There was a lot of discussion at the National Women’s Bike Forum about bike shops and how they could be more welcoming to women. Georgena Terry, founder of Terry Precision Bikes for Women (and then Heart of Steel Bicycles), shared her opinion that things have not changed much at bike shops. She believes there is still a disconnect with retail bike dealers when it comes to women customers. Terry suggested that bike dealers think (or maybe even say to women), “You’re probably here for a hybrid bike.” Or “You probably don’t want to spend a lot of money.” One panel participant reported that she walked into a bike store in San Francisco, was looked up and down by the salesman was asked “YOU want to ride a bike?”
Things might be different if there were more women in independent retail bike shops. Saleswomen might be more sensitive to the fact that many women may not feel that their biking for fun, or transportation, or whatever, is worthy of a significant investment in equipment (by britta). Julie Harris, Retail Sales Director of 12 REI stores in the Bay Area, CA, said that even after 10 years, only 40% of the gender-specific sales is for women’s products.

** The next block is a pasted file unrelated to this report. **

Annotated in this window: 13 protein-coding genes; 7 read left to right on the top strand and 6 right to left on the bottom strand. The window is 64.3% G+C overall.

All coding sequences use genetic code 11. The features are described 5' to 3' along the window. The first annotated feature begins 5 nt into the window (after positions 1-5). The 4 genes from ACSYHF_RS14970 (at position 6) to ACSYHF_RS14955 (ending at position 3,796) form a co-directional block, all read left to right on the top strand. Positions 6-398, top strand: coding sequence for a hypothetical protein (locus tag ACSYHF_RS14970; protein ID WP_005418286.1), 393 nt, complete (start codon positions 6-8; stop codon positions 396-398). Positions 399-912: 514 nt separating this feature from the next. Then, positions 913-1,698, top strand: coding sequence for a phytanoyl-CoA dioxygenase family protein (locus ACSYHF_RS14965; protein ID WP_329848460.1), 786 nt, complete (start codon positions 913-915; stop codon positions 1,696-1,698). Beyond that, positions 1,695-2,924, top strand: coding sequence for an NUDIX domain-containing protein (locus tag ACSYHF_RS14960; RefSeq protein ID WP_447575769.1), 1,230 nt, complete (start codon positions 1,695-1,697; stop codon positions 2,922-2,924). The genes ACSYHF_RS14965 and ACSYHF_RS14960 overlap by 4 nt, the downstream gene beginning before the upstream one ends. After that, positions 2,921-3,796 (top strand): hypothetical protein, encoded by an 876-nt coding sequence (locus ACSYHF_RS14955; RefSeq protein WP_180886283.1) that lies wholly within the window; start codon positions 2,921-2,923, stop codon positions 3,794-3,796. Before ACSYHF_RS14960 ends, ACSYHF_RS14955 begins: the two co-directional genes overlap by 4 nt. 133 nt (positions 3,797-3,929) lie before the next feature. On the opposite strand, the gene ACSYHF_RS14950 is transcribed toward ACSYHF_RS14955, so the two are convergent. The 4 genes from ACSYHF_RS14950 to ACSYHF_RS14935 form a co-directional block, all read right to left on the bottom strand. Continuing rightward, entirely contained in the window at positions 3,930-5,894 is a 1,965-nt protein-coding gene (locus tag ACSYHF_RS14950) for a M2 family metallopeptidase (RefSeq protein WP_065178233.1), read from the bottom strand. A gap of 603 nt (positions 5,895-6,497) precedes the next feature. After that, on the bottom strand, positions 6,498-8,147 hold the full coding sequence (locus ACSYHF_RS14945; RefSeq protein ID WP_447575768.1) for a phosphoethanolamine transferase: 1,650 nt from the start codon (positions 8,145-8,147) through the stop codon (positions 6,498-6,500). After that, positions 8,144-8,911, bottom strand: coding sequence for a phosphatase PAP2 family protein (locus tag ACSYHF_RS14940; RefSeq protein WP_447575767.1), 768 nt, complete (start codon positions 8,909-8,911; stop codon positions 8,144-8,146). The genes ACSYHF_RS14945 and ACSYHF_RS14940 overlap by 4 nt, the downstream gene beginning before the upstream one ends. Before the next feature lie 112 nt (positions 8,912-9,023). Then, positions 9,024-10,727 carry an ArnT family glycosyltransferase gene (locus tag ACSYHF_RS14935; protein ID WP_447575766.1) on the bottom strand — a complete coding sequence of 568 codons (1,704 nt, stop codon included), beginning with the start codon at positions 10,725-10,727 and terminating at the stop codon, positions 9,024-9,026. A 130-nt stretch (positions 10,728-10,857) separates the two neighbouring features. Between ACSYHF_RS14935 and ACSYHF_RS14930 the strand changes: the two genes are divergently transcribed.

Giant Bicycles is hoping to shift that trend. Elysa Walk, General Manager for Giant USA, reported on the launch of a women’s specific brand, LivGiant. If a woman finds a better fit in a bike, then she will be more comfortable, which will make her feel safer on the bike.
One of the breakout sessions at the forum focused on “The Bike Shop Barrier: Making Bike Retail More Welcoming to Women”. Some of the things bike shops can do to be more appealing to women include:
• Clean, attractive layout – a “boutique” instead of a supermarket
• Clean bathrooms
• Female employees
• A staff that listens to the customer, making sure it’s about her
• Use appropriate terminology, based on the customer’s need – for some customers, it may be more appropriate to describe how a bike will help her ride up the hill more easily, rather than talking about derailleurs and gear ratios
A discussion with one female participant who works at a bike shop in Missouri said she was able to keep her baby with her at the bike shop for a year or two. Women coming into the shop responded extremely favorably to that.
You can read a compilation of Twitter comments about the forum here.
Carol Ireland is a board member and officer of Bike Delaware.